I truly hope Zil-e Huma Bukhari has many more stories to give to her readers in Punjabi. She just needs to be patient with the stories and tone down the twists a bit. She should concentrate on the larger themes and work on embellishing details. With the kind of talent she has exhibited and the felicity with which she can tackle taboo subjects it would be a tremendous loss if she were to fall victim to a set formula and quick fixes. She owes herself better. More than that she owes it to her readers that she keep a shrewd eye on world events, and that she can braid strands of local and international variety into a single narrative with relevance to our aesthetical and political needs.
Fifty years ago
Gladys Cooper had been a picture post-card beauty. She used to be on the cover of match boxes in her younger days. When I met her, the English rose of her time had a fascinating map of lines into which her face wrinkled. She was a bard-bitten pro, who neither cared much for the play nor the character she was playing. She did whatever she had to, methodically and professionally. She was like a matron who is more concerned with the order in the ward than the need of the patient. Perhaps I am being unkind, but I think that the character of Mrs. Moore became somewhat diminished in her hands.
Of all the writers I met in New York, Harvey Breit befriended me the most. Harvey had been an attendant at the Algonquin Round Table, at which sat all those dazzling wits like S.J. Perelman, Dorothy Parker, Mencken and, towering above them, the redoubtable Alexander Woolcott. Harvey had known them all. He was, at one time, the book editor of the Sunday edition of the New York Times, but he gave up his job when he married the heiress, Patricia Rhinehardt.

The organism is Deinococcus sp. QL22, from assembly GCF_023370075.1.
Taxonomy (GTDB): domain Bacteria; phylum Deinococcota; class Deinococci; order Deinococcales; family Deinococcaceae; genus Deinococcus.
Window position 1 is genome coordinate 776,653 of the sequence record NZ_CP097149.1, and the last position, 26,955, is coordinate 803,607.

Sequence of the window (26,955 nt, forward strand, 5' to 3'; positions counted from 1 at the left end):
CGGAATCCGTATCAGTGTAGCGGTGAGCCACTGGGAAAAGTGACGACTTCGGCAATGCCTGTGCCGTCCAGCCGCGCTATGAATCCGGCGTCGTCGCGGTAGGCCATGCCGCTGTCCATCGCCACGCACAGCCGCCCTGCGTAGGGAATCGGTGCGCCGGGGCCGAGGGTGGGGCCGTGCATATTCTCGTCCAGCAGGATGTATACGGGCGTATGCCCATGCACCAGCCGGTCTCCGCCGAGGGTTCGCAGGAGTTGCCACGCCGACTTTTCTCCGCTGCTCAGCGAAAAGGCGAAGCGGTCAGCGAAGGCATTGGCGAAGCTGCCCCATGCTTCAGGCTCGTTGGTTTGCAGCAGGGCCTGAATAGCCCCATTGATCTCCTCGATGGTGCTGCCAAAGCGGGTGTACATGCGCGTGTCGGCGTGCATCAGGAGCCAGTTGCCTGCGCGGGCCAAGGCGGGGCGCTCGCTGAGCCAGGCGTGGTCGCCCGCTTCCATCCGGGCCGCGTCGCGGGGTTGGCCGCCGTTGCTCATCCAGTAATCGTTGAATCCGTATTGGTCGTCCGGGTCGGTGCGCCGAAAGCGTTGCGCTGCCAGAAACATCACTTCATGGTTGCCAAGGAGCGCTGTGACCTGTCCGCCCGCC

The heiress, Patricia Rhinehardt, was all porcelain. She had the most perfectly modulated neck. I always thought of the Urdu expression Surahi dar Gardan (neck like a jar) when I looked at her. She was tall and straight and she walked like a mannequin; Harvey was short and squat and he slouched. Pat had a sharp, Byrn Mawr voice; Harvey spoke throatily as if he was recovering from a tonsillitis operation. What brought them together was their mutual passion for the theatre. Together, they had adapted the famous R.K. Narayan novel, The Guide into a powerful play.
In the late fifties, it was quite normal for newer playwrights in America to ignore the big managements of Broadway and send their work to smaller companies in England who had gained a reputation for tackling new, off-beat plays. The Guide landed at Oxford Playhouse, which under the tutelage of its charismatic director, Frank Hauser, had become one of the most formidable production houses. His last two productions had gone straight from Oxford to the West-End. Hauser looked at the play, liked it, and decided that it was a perfect vehicle for me.
* * * * *
A couple of weeks ago I saw in the ‘Fifty Years Ago Today’ section of my daily newspaper the headline “OLIVIER’S TRIBUTE TO ZIA MOHYEDDIN”. Underneath it was the following text:
“Pakistani actor Zia Mohyeddin of a A Passage to India fame has the starring role in The Guide based on the novel by R.K.Narayan which opens in Cambridge on Feb 27… Sir Laurence Olivier has pronounced it a special script and said that the choice of Mohyeddin for the title role “is the most brilliant casting possible.”